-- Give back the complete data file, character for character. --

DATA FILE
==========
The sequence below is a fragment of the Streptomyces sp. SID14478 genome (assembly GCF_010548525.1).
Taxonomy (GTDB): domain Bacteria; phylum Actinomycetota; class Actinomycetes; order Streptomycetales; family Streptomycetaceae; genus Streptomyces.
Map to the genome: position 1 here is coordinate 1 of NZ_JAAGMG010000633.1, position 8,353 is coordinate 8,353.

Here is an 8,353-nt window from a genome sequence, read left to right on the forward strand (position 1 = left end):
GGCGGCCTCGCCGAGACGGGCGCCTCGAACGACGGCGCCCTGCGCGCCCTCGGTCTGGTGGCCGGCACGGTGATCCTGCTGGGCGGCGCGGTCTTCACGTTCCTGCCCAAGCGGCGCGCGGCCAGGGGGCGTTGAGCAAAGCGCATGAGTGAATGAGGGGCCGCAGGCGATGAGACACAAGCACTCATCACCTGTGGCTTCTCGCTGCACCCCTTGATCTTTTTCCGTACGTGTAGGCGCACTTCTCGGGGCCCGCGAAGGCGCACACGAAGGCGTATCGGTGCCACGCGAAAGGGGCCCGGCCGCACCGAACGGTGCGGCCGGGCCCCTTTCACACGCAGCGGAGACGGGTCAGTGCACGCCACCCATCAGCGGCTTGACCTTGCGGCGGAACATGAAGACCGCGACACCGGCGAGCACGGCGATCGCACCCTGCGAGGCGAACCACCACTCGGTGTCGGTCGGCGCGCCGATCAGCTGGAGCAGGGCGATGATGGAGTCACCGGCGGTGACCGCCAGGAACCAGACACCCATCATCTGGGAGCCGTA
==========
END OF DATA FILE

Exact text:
The sequence below is a fragment of the Streptomyces sp. SID14478 genome (assembly GCF_010548525.1).
Taxonomy (GTDB): domain Bacteria; phylum Actinomycetota; class Actinomycetes; order Streptomycetales; family Streptomycetaceae; genus Streptomyces.
Map to the genome: position 1 here is coordinate 1 of NZ_JAAGMG010000633.1, position 8,353 is coordinate 8,353.

Here is an 8,353-nt window from a genome sequence, read left to right on the forward strand (position 1 = left end):
GGCGGCCTCGCCGAGACGGGCGCCTCGAACGACGGCGCCCTGCGCGCCCTCGGTCTGGTGGCCGGCACGGTGATCCTGCTGGGCGGCGCGGTCTTCACGTTCCTGCCCAAGCGGCGCGCGGCCAGGGGGCGTTGAGCAAAGCGCATGAGTGAATGAGGGGCCGCAGGCGATGAGACACAAGCACTCATCACCTGTGGCTTCTCGCTGCACCCCTTGATCTTTTTCCGTACGTGTAGGCGCACTTCTCGGGGCCCGCGAAGGCGCACACGAAGGCGTATCGGTGCCACGCGAAAGGGGCCCGGCCGCACCGAACGGTGCGGCCGGGCCCCTTTCACACGCAGCGGAGACGGGTCAGTGCACGCCACCCATCAGCGGCTTGACCTTGCGGCGGAACATGAAGACCGCGACACCGGCGAGCACGGCGATCGCACCCTGCGAGGCGAACCACCACTCGGTGTCGGTCGGCGCGCCGATCAGCTGGAGCAGGGCGATGATGGAGTCACCGGCGGTGACCGCCAGGAACCAGACACCCATCATCTGGGAGCCGTA